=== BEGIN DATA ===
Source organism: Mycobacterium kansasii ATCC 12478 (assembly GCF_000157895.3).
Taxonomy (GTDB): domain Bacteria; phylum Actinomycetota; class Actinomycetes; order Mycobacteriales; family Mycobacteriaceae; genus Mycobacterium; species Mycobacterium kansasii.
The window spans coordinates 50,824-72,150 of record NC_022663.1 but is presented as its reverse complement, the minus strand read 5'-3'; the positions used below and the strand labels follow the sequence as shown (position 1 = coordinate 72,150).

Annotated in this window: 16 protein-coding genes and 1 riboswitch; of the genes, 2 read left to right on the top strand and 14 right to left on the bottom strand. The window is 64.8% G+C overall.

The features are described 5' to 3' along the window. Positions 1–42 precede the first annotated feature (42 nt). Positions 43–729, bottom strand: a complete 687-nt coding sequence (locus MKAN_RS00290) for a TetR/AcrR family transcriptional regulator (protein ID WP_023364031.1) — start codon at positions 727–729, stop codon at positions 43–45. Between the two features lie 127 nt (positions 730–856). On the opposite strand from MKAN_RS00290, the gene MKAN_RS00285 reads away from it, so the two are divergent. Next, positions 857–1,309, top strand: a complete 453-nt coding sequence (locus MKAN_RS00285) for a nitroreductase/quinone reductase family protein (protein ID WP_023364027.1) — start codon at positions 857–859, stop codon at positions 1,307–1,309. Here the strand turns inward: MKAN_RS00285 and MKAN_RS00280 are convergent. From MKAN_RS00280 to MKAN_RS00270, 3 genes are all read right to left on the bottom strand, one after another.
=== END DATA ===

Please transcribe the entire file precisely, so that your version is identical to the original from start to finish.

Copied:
Source organism: Mycobacterium kansasii ATCC 12478 (assembly GCF_000157895.3).
Taxonomy (GTDB): domain Bacteria; phylum Actinomycetota; class Actinomycetes; order Mycobacteriales; family Mycobacteriaceae; genus Mycobacterium; species Mycobacterium kansasii.
The window spans coordinates 50,824-72,150 of record NC_022663.1 but is presented as its reverse complement, the minus strand read 5'-3'; the positions used below and the strand labels follow the sequence as shown (position 1 = coordinate 72,150).

Annotated in this window: 16 protein-coding genes and 1 riboswitch; of the genes, 2 read left to right on the top strand and 14 right to left on the bottom strand. The window is 64.8% G+C overall.

The features are described 5' to 3' along the window. Positions 1–42 precede the first annotated feature (42 nt). Positions 43–729, bottom strand: a complete 687-nt coding sequence (locus MKAN_RS00290) for a TetR/AcrR family transcriptional regulator (protein ID WP_023364031.1) — start codon at positions 727–729, stop codon at positions 43–45. Between the two features lie 127 nt (positions 730–856). On the opposite strand from MKAN_RS00290, the gene MKAN_RS00285 reads away from it, so the two are divergent. Next, positions 857–1,309, top strand: a complete 453-nt coding sequence (locus MKAN_RS00285) for a nitroreductase/quinone reductase family protein (protein ID WP_023364027.1) — start codon at positions 857–859, stop codon at positions 1,307–1,309. Here the strand turns inward: MKAN_RS00285 and MKAN_RS00280 are convergent. From MKAN_RS00280 to MKAN_RS00270, 3 genes are all read right to left on the bottom strand, one after another.